Using meta-analysis for evidence synthesis: The case of incomplete neutralization in German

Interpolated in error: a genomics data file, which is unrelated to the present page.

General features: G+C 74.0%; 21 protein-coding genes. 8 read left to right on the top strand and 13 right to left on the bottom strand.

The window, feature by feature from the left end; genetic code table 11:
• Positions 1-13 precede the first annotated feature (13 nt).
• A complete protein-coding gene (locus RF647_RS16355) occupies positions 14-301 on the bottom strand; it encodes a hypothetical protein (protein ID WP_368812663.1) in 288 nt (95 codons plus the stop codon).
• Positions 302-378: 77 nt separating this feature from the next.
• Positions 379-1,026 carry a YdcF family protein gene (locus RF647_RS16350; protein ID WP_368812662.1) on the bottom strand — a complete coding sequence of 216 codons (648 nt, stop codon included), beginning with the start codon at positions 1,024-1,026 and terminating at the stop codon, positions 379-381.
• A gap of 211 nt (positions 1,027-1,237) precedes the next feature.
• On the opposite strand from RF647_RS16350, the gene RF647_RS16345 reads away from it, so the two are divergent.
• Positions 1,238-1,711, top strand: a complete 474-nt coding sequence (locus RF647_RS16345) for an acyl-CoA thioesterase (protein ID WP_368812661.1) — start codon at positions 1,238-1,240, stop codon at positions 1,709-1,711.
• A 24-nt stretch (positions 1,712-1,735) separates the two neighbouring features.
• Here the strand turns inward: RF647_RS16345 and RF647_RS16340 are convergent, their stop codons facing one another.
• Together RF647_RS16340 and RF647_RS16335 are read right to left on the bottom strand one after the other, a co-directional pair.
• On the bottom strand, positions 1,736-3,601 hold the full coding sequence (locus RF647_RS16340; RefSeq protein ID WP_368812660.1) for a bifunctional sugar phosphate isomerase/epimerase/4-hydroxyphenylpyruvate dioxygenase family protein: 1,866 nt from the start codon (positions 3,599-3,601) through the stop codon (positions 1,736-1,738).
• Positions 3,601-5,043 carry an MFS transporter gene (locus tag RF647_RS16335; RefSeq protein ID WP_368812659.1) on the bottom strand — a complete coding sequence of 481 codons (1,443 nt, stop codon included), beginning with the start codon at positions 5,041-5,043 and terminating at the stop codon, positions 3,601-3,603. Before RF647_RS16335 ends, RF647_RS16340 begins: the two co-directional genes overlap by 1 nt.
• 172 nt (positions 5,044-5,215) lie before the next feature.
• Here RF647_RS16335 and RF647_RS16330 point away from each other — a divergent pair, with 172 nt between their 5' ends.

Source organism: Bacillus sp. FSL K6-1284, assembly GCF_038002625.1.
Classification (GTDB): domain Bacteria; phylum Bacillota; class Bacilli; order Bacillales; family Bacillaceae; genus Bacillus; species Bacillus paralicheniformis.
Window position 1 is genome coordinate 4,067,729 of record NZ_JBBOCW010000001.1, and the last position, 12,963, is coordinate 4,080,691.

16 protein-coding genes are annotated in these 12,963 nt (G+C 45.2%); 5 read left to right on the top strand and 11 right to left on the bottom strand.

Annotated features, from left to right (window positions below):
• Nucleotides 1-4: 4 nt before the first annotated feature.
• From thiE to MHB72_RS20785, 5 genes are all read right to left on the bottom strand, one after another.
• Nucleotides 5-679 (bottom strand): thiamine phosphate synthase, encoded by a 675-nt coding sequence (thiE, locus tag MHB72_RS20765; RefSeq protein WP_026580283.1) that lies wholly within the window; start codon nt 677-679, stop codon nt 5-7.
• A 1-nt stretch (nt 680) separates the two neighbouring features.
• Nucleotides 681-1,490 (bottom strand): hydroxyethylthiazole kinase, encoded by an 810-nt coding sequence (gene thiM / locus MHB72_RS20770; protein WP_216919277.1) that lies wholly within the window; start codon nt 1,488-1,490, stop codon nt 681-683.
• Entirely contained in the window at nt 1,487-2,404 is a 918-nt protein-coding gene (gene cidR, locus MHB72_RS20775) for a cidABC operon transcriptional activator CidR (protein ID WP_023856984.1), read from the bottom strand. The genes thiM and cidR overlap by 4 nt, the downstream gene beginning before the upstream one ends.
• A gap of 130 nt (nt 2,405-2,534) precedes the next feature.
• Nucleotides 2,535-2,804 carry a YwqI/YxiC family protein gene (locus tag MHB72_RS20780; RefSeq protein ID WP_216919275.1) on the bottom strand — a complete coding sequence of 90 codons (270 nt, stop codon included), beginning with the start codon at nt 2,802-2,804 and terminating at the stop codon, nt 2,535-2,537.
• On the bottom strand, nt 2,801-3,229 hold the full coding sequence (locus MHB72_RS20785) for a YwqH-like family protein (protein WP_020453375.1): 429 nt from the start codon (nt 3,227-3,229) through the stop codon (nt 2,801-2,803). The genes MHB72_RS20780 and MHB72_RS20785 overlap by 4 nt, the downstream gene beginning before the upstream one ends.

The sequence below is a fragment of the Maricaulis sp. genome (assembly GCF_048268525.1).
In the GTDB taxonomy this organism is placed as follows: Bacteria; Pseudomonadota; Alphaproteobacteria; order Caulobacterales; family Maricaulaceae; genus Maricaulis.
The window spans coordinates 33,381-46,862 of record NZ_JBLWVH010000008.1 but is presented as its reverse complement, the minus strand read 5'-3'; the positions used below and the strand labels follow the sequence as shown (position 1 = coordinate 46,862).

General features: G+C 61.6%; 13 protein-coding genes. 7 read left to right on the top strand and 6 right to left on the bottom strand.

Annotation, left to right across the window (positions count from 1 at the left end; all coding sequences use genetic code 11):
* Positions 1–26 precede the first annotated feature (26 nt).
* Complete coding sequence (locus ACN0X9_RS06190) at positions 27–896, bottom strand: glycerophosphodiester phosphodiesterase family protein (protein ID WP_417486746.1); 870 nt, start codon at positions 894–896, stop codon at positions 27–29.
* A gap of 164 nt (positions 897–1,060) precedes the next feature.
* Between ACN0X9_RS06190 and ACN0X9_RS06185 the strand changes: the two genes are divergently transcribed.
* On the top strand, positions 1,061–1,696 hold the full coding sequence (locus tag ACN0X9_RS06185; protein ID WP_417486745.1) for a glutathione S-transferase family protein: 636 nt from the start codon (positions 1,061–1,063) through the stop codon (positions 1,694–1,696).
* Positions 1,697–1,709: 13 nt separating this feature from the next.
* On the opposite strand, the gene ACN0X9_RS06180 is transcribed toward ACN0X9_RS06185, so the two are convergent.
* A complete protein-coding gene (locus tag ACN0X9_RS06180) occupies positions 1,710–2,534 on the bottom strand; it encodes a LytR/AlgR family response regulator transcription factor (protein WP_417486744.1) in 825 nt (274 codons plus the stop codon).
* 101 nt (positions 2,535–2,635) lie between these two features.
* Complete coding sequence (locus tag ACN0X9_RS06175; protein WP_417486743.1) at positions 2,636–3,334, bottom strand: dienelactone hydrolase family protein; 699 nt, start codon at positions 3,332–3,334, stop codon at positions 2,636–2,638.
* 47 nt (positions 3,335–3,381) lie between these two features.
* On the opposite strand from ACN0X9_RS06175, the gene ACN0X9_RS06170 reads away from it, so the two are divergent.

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Description: It is common practice in statistical analyses of phonetic data to draw conclusions based on statistical significance alone. Using incomplete neutralization of final devoicing in German as a case study, we illustrate the problems with this approach. If researchers find a significant acoustic difference between voiceless and devoiced obstruents, they conclude that neutralization is incomplete; and if they find no significant difference, they conclude that neutralization is complete. However, such strong claims regarding the existence or absence of an effect based on significant results alone can be misleading. Instead, the totality of evidence should be brought to bear on the question. Towards this end, we synthesize the evidence from 14 studies on incomplete neutralization in German using a Bayesian random-effects meta-analysis. Our meta-analysis provides evidence in favor of incomplete neutralization. We conclude with some suggestions for improving the quality of future research on phonetic phenomena: ensure that sample sizes allow for high-precision estimates of the effect; avoid the temptation to deploy researcher degrees of freedom when analyzing data; focus on estimates of the parameter of interest and the uncertainty about that parameter; attempt to replicate effects found; and seek to make both the data and analysis available publicly.